42. Mencio, A., K. L. Korbel & G. C. Hose, 2014. River-aquifer interactions and their relationship to stygofauna assemblages: a case study of the Gwydir River alluvial aquifer (New South Wales, Australia). Science of the Total Environment 479(480): 292–305.

    Article  PubMed  Google Scholar 

  43. Morris, B. L., A. R. L. Lawrence, P. J. C. Chilton, B. Adams, R. C. Calow & B. A. Klinck, 2003. Groundwater and Its Susceptibility to Degradation: A Global Assessment of the Problem and Options for Management. Early Warning and Assessment Report Series, RS. 03-3. United Nations Environment Programme, Nairobi, Kenya.

  44. PB, 2006. Hydrochemical and Environmental Isotope Sampling Program – Upper Nepean Groundwater Investigation Sites. Parsons Brinckerhoff, Sydney

  45. Robertson, A. L., J. W. N. Smith, T. Johns & G. S. Proudlove, 2009. The distribution and diversity of stygobites in Great Britain: an analysis to inform groundwater management. Quarterly Journal of Engineering Geology and Hydrogeology 42: 359–368.

    Article  Google Scholar 

  46. Schmidt, S. I. & H. J. Hahn, 2012. What is groundwater and what does this mean to fauna? – An opinion. Limnologica - Ecology and Management of Inland Waters 42: 1–6.

    CAS  Article  Google Scholar 

  47. Schmidt, S. I., H. J. Hahn, T. J. Hatton & W. F. Humphreys, 2007. Do faunal assemblages reflect the exchange intensity in groundwater zones? Hydrobiologia 583: 1–19.

    CAS  Article  Google Scholar 

  48. Serov, P.A., 2002. A preliminary identification of Australian Syncarida (Crustacea). MDFRC Identification Guide No.44, CRC Freshwater Ecology, Albury, NSW, Australia.

  49. Sket, B., 2008. Can we agree on an ecological classification of subterranean animals? Journal of Natural History 42: 1549–1563.

    Article  Google Scholar 

  50. SMEC 2006. Baseline Groundwater Dependent Ecosystem Evaluation Study –Upper Nepean Groundwater Pilot Studies – Final Report. Report to Sydney Catchment Authority. SMEC Australia Pty Ltd, Sydney.

  51. Sorensen, J. P. R., L. Maurice, F. K. Edwards, D. J. Lapworth, D. S. Read, D. Allen, A. S. Butcher, L. K. Newbold, B. R. Townsend & P. J. Williams, 2013. Using boreholes as windows into groundwater ecosystems. PLoS ONE 8: e70264.

    CAS  Article  PubMed  PubMed Central  Google Scholar 

  52. Stakman, W. P., 1966. The relation between particle size, pore size and hydraulic conductivity of sand separates. In Proceedings of the Wageningen Symposium. Water in the unsaturated zone, pages. International Association of Scientific Hydrology, Wageningen, The Netherlands: 373–384.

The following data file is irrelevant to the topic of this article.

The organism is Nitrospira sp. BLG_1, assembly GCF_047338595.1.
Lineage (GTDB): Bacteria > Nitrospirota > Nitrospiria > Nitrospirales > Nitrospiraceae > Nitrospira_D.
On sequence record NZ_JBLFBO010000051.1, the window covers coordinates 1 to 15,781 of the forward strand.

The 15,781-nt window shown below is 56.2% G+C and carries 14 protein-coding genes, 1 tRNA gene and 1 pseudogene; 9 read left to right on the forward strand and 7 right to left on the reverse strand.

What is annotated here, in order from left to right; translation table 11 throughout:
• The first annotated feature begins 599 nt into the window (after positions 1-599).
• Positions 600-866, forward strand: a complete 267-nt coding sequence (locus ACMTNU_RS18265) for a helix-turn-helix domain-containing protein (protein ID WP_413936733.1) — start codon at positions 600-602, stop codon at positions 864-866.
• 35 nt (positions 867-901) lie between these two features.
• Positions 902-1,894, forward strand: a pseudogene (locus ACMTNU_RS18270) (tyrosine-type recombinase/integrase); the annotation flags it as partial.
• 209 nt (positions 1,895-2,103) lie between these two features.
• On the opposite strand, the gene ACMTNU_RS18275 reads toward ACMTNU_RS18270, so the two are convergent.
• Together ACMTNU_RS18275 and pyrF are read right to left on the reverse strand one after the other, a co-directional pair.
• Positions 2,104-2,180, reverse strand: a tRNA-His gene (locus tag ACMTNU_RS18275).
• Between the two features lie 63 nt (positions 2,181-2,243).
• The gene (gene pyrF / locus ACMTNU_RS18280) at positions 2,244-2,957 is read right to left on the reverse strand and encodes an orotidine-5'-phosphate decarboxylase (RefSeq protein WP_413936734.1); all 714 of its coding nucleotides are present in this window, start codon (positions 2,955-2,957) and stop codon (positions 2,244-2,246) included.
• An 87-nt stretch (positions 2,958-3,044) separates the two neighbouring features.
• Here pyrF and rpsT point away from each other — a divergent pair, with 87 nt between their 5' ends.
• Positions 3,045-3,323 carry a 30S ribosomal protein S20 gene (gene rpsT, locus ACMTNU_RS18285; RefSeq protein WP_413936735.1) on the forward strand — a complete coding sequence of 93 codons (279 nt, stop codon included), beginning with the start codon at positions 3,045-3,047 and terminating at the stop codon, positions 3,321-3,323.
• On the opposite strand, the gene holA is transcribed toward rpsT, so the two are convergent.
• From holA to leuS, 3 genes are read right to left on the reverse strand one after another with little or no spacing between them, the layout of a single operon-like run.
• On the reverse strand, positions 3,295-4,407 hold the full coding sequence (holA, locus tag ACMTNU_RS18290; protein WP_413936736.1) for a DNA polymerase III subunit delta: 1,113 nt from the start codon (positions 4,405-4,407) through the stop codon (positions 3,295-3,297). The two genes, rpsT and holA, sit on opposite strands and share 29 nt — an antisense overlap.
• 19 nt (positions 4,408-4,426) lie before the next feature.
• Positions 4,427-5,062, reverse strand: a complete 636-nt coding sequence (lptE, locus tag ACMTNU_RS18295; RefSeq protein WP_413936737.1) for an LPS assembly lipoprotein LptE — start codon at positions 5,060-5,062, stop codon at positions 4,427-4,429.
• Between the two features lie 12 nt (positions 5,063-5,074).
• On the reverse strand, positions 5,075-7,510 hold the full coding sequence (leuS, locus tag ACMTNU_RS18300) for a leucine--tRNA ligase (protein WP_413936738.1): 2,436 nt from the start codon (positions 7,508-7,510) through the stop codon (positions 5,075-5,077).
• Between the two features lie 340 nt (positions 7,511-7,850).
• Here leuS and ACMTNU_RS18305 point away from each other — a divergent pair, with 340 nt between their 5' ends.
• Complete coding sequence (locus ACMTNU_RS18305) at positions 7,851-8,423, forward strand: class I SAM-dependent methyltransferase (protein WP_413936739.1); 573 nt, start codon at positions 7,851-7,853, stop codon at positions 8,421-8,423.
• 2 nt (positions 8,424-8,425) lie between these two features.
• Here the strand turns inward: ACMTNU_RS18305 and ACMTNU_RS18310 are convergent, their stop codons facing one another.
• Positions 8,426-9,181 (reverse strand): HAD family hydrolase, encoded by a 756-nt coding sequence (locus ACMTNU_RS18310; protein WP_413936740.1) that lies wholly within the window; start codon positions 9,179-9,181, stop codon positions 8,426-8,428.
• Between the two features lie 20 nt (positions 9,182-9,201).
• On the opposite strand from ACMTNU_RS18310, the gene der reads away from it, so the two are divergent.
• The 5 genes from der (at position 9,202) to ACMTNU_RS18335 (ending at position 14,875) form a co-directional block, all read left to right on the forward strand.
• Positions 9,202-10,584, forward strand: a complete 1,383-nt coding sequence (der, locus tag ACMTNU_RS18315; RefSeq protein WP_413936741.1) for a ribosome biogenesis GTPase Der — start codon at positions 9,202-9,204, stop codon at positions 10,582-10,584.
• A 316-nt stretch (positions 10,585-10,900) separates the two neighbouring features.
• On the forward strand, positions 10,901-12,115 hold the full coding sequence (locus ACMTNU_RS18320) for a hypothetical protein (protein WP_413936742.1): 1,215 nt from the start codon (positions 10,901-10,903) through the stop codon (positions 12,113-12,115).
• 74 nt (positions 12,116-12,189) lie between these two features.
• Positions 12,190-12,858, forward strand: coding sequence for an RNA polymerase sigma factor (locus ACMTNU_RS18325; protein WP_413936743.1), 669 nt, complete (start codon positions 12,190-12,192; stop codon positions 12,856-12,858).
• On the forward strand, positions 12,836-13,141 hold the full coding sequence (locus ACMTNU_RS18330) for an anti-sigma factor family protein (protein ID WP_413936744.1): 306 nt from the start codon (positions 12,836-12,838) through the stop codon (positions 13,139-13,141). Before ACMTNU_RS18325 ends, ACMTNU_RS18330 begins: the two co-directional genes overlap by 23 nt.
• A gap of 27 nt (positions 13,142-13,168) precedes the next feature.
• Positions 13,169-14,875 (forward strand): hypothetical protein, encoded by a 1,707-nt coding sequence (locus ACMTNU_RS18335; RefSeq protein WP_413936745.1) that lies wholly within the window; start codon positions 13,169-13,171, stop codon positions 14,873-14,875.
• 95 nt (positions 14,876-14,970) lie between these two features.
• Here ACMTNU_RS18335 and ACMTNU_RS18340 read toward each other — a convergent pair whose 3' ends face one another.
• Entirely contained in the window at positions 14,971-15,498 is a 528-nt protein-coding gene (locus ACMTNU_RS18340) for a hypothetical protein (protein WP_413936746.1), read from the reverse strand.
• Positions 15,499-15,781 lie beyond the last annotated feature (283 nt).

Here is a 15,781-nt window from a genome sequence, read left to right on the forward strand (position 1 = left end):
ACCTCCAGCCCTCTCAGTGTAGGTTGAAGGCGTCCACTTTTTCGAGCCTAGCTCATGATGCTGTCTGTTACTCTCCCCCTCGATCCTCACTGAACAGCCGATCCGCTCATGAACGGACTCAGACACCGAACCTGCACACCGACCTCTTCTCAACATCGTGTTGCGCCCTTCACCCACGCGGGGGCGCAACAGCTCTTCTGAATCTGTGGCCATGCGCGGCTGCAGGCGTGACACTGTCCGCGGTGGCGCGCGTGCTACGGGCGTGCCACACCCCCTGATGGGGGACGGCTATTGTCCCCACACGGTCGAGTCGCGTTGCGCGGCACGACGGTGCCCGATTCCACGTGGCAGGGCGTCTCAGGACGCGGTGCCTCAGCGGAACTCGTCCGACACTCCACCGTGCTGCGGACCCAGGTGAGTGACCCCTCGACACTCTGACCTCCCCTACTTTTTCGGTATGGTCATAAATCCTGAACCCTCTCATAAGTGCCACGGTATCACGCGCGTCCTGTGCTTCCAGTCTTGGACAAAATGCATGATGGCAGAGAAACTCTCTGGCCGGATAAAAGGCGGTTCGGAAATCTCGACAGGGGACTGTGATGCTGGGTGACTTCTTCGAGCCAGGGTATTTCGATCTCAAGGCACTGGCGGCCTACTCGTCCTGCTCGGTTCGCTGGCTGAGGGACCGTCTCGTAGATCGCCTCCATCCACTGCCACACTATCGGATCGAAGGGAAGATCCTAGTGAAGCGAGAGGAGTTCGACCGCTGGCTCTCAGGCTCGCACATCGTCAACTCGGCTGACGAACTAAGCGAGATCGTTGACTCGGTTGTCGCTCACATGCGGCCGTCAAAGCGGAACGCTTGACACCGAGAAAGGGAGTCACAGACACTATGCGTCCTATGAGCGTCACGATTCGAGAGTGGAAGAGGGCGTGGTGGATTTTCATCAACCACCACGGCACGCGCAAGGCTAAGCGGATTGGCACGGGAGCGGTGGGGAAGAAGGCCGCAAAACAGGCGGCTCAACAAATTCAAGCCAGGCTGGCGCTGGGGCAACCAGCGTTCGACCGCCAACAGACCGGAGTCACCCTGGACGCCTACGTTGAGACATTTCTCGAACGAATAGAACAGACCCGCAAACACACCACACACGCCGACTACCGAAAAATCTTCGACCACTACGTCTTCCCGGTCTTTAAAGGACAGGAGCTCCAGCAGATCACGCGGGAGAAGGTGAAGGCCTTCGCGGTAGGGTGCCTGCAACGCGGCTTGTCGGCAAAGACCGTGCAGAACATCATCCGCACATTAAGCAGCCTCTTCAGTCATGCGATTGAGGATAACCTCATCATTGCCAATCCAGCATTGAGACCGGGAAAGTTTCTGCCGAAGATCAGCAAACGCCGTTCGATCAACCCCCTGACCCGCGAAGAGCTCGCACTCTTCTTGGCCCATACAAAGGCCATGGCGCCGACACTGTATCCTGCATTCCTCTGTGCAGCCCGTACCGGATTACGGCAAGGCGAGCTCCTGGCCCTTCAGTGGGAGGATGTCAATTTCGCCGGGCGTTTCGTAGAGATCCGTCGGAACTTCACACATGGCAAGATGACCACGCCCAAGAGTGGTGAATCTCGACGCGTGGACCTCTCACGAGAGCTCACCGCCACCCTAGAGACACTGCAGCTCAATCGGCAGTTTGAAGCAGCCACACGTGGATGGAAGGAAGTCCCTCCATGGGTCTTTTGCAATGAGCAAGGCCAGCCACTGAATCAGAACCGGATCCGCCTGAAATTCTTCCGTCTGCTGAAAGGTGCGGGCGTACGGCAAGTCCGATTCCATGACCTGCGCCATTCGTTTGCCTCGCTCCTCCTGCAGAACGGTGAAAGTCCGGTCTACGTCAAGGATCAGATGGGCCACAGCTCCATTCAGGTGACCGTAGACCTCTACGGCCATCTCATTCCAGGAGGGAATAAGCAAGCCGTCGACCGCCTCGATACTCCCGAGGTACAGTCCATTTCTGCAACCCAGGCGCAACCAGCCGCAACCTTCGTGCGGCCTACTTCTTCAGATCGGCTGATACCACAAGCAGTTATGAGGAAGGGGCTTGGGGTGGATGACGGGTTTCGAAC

53. Stein, H., C. Griebler, S. E. Berkhoff, D. Matzke, A. Fuchs & H. J. Hahn, 2012. Stygoregions - a promising approach to a bioregional classification of groundwater systems. Nature Scientific Reports 2: 673.

    Google Scholar 

  54. Strayer, D.L., 1994. Limits to biological distributions in groundwater. In Groundwater Ecology. Academic Press, New York: 287–310.

  55. Stumpp, C. & G. C. Hose, 2013. Impact of water table drawdown and drying on subterranean aquatic fauna in in vitro experiments. PLoS ONE 8(11): e78502.

    Article  PubMed  PubMed Central  Google Scholar 

  56. Tomlinson, M. 2008. A Framework for Determining Environmental Water Requirements for Alluvial Aquifer Ecosystems. Unpublished PhD thesis, University of New England, Armidale, Australia.

  57. WA EPA, 2007. Sampling methods and survey considerations for subterranean fauna in Western Australia, Technical Appendix to Guidance Statement No. 54, Western Australia Environmental Protection Authority, Perth.

  58. Wells, J. B. J., 2007. An annotated checklist and keys to the species of Copepoda Harpacticoida. Zootaxa 1568: 1–872.

    Google Scholar 

  59. Zagmajster, M., D. Eme, C. Fiser, D. Galassi, P. Marmonier, F. Stoch, J. Cornu & F. Malard, 2014. Geographic variation in range size and beta diversity of groundwater crustaceans: insights from habitats with low thermal seasonality. Global Ecology and Biogeography 23: 1135–1145.

    Article  Google Scholar 

Download references

Acknowledgements

This research was funded by a Macquarie University Research and Development Grant, a grant awarded under the Department of Sustainability, Environment, Water, Population and Communities (DSEWPaC), and Australian National University (ANU) Research Program on Temperate Highland Peat Swamps on Sandstone (THPSS) and an Australian Research Council (ARC) Linkage Grant (LP130100120), all awarded to GH and KF at Macquarie University. This work was conducted under a NSW NPWS Scientific License. We are grateful for the comments of Associate Editor Stuart Halse and two anonymous reviewers which improved this manuscript.

Author information

Affiliations

Authors

Corresponding author

Correspondence to Grant C. Hose.

Additional information

Handling editor: Stuart Anthony Halse

Electronic supplementary material

Below is the link to the electronic supplementary material.

Supplementary material 1 (XLSX 20 kb)

Rights and permissions

Reprints and Permissions

About this article

Verify currency and authenticity via CrossMark

Cite this article

Hose, G.C., Fryirs, K.A., Bailey, J. et al. Different depths, different fauna: habitat influences on the distribution of groundwater invertebrates. Hydrobiologia 797, 145–157 (2017). https://doi.org/10.1007/s10750-017-3166-7

Download citation

Keywords

  • Stygofauna
  • Aquifer
  • Upland swamp
  • Sediment preference
  • Temperate highland Peat Swamps on Sandstone
  • Threatened ecological community